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October 24, 2017

Private Eye Medicine Balls 1456 October 20, 2017
Filed under: Private Eye — Dr. Phil @ 2:09 pm

The NHS, then and now

Health Secretary Jeremy Hunt was up to his usual cherry-picking tricks at the Tory conference, claiming that the brains behind the NHS was not Nye Bevan, but Conservative health minister Sir Henry Willink and his 1944 white paper. In fact, the idea for a state health service is usually credited to the social researcher and poverty campaigner Beatrice Webb in 1909. Lloyd George introduced state organised health insurance in 1911, but for workers only. Lord Dawson, President of the Royal College of Physicians, reported in 1920 that ‘the best means of maintaining health and curing disease should be made available to all citizens’ and it was William Beveridge who first proposed ‘cradle to grave care’ in his 1942 report. Willink’s contribution was important – garnering cross party support for a consensus that ‘everybody irrespective of means, age, sex or occupation shall have equal opportunity to benefit from the best and most up-to-date medical and Allied services available. The service should be comprehensive and free of charge and should promote good health rather than only the treatment of bad.’ But it was Bevan who fought the vested interests and made it happen in 1948. The Conservatives voted against the creation of the NHS 22 times, including in the third reading.

Bevan resigned from government in 1951, as a matter of principle over the introduction of prescription charges introduced to meet the demands both on the NHS and of the Korean war. Nothing, it seems, will tempt Jeremy Hunt to resign and five years in he is the NHS’s longest serving health secretary. His conference speech was full of praise for NHS staff and promised that they would get first refusal on any affordable housing built on NHS land that was sold off. Alas, the pressure on NHS finance directors to balance the books is so great it’s likely that any such ‘surplus’ land will be sold off in a hurry and on the cheap, rather than getting a proper market price for it. Hunt was ‘confident’ the 150,000 vital EU health and social care workers would be able to stay after Brexit but 18 months on could offer no guarantee.  Many are now leaving, and many more are no longer coming.

Hunt said that the ‘most important thing I have learned as Health Secretary’ is that turning around poor performance in the NHS ‘wasn’t about the staff, it was all about the leadership.’ It’s true that the NHS has some decidedly mediocre leaders alongside the great ones, and with an average tenure of 18 months the job of an NHS chief executive is hardly attractive. But Hunt also knows the NHS and social care system is falling off a cliff edge due to a lack of adequate staff numbers, and to suggest you can ‘lead’ your way out of the danger zone without more staff is laughable. Hunt knows this, but his belated decision to train more doctors, nurses, physician associates and nurse associates is too late.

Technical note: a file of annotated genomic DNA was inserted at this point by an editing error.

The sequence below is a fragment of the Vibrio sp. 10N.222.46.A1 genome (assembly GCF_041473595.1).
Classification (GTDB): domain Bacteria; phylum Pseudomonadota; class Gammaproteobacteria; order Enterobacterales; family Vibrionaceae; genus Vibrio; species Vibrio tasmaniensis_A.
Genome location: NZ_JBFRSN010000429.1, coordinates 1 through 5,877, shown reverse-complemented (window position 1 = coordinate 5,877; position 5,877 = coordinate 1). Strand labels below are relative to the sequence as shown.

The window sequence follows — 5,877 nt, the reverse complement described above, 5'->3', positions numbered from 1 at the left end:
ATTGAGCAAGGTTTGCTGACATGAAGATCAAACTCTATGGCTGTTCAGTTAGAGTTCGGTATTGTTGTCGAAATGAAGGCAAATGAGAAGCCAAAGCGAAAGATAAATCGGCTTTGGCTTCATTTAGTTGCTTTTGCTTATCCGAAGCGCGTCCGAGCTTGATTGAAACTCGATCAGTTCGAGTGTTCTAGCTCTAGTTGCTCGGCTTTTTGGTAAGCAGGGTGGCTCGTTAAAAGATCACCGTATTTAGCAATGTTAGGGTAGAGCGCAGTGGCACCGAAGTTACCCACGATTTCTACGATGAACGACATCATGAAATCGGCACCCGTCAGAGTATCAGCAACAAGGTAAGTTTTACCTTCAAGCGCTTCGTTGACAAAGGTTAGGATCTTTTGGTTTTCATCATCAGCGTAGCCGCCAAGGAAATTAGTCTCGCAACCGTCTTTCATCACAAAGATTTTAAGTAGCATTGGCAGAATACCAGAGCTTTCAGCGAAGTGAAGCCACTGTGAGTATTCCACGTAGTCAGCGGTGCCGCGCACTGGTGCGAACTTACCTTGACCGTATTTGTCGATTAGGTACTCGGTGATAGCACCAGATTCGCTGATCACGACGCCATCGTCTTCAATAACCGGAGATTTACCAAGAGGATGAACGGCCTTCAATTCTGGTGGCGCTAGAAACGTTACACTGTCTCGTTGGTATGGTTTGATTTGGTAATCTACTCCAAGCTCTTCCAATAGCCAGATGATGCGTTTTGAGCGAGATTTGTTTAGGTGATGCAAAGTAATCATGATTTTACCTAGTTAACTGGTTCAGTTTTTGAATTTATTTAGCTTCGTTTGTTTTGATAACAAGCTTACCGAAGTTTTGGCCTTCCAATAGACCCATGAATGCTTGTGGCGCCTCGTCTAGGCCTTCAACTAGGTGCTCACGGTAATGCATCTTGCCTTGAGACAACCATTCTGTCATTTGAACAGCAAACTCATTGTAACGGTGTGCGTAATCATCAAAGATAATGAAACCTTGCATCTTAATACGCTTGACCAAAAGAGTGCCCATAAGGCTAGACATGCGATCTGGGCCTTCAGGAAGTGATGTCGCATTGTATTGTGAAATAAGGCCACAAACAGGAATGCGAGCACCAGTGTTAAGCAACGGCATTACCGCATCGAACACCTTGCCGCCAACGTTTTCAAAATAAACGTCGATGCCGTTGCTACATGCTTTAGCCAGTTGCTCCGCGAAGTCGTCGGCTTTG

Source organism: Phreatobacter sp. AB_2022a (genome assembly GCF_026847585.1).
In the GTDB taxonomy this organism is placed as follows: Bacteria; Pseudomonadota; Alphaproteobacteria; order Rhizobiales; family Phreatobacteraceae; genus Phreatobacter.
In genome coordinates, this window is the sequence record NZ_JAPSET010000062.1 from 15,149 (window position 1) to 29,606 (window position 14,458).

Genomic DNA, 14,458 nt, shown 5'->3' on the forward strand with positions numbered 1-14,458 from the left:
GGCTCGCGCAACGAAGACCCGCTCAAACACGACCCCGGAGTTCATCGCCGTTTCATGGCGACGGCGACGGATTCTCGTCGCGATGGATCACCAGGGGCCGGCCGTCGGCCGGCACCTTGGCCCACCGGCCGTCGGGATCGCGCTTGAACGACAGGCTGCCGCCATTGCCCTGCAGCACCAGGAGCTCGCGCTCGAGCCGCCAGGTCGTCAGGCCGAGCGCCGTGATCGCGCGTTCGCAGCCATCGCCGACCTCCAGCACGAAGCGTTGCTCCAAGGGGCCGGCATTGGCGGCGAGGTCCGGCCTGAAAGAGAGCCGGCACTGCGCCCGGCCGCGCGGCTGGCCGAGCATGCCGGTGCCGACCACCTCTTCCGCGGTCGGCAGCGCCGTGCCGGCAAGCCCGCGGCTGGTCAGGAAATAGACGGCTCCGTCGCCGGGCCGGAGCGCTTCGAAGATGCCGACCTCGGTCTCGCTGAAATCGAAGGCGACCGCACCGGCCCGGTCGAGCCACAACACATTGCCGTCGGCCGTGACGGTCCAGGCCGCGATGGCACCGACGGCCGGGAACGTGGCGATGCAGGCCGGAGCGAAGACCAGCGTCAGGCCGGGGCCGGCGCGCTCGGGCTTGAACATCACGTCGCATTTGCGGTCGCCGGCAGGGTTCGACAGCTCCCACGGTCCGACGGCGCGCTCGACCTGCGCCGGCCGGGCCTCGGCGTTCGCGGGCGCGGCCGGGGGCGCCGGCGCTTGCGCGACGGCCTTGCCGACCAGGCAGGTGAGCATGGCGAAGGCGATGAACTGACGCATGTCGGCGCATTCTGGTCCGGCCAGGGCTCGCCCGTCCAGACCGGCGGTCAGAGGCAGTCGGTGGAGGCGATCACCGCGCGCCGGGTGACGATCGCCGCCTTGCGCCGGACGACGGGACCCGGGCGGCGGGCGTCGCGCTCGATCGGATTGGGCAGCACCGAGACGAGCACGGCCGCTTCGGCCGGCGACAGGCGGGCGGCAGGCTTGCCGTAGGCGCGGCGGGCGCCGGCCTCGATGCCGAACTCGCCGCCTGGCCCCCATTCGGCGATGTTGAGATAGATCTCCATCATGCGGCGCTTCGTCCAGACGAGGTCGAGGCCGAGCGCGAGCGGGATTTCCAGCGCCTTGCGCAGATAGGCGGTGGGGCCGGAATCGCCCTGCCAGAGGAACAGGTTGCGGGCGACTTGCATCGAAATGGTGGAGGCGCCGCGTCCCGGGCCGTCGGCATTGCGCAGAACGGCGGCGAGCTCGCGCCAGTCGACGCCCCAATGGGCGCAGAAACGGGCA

The current state of play in the NHS makes grim reading. The CQC’s annual report found that more than a quarter of mental health trusts and almost a fifth of acute trusts previously rated “good” have got worse on re-inspection. There are 1.2 million older people with unmet care needs, and 90,000 vacancies in adult social care staffing. 2.5 million patients breached the 4-hour waiting time target, acute bed occupancy rates averaged 91.4% (85% is considered safe), and nursing home closures cut beds by 4,000. Over 2 million days were spent in hospitals by patients who didn’t want or need to be there, but had no alternative. Ambulances were stuck in queues in emergency departments resulting in 680,000 lost hours. Ambulance responses to life-threatening calls have risen by 22.5% over the past three years, and ambulance waiting time targets have not been met since 2015. The waiting list for consultant-led treatment has risen to 3.85 million – 25% higher than it was three years ago. 25,000 operations were cancelled last year in the NHS in England because of a lack of beds. And austerity has made it much harder for people to adopt healthier lifestyles and take the strain off the NHS.

A report by the Children’s Commissioner details ‘shockingly’ poor support from the NHS for children with mental health problems. 50% of local areas failed to meet standards on crisis care. Only 25% of the 210,145 children aged 5-17 with mental health issues received help last year. Vacancy rates for mental health nurses are 25% in London. There were 42,692 reported attacks on NHS mental health staff in 2016-17 in trusts who responded to an FOI, up from 33,620 in 2012-13. There are 1,000 fewer nurses and health visitors than a year ago. The number of GPs have fallen by 3% since September 2015. One in five practices report 2 or more vacancies, and waiting times for a routine GP appointment are commonly 3-4 weeks. None of this appeared in Hunt’s speech, so may not be on the radar of Brexit preoccupied chancellor Philip Hammond. But if he doesn’t get his cheque-book out on November 22, the chances of the NHS being ‘lead’ out of the crisis by Hunt are slim indeed.